Taiwan’s top judges have ruled in the favour of same sex marriage and thus becoming the first place in Asia to legalise same sex unions. The court ruled that the current laws that prevented same sex from marrying were violating their right to equality and were also unconstitutional. The high court has given two years to the government to implement the ruling.
A huge crowd of supporters cheered, hugged and also wept as the court legalised same sex marriages. The court said in a press release that, “Disallowing two persons of the same sex to marry, for the sake of safeguarding basic ethical orders” constituted a “different treatment” with “no rational basis. Such different treatment is incompatible with the spirit and meaning of the right to equality”.
A momentum grew behind the push for equal rights with Taiwan’s president Tsai Ing openly supporting the campaign. The constitutional court said that if the parliament does not make the change within two years then same sex couples could register to marry regardless based on its interpretation.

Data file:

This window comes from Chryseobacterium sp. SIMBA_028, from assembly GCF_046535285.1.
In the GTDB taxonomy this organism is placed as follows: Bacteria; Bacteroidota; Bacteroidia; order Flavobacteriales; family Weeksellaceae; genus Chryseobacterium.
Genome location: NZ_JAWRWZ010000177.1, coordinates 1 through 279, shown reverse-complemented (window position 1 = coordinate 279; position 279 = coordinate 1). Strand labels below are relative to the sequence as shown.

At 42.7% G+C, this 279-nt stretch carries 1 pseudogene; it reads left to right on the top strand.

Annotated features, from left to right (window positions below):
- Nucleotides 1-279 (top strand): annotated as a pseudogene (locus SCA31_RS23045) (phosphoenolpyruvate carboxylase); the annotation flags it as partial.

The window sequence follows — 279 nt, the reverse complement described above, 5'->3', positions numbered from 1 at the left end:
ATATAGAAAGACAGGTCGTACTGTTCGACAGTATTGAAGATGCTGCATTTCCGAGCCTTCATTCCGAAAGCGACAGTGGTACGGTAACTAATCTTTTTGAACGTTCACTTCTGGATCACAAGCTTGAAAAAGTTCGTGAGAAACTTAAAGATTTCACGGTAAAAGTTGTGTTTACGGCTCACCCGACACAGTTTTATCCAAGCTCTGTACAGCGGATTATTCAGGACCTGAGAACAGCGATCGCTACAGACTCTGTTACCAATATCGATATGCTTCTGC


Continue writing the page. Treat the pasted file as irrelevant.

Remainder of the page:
The court added, “The current provisions of the marriage chapter do not allow two persons of the same sex to create a permanent union of an intimate and exclusive nature for the committed purpose of managing a life together. This is obviously a gross legislative flaw”. They expect that the decision to support same sex marriage would contribute to social stability and protect ‘human dignity’.
Hundreds of supporters who gathered outside the parliament in central Taipei cheered at the news while some broke to tears.
This decision also triggered anger among all the conservative groups who later staged mass rallies against the same sex marriage law.
Story Credits: Indian Express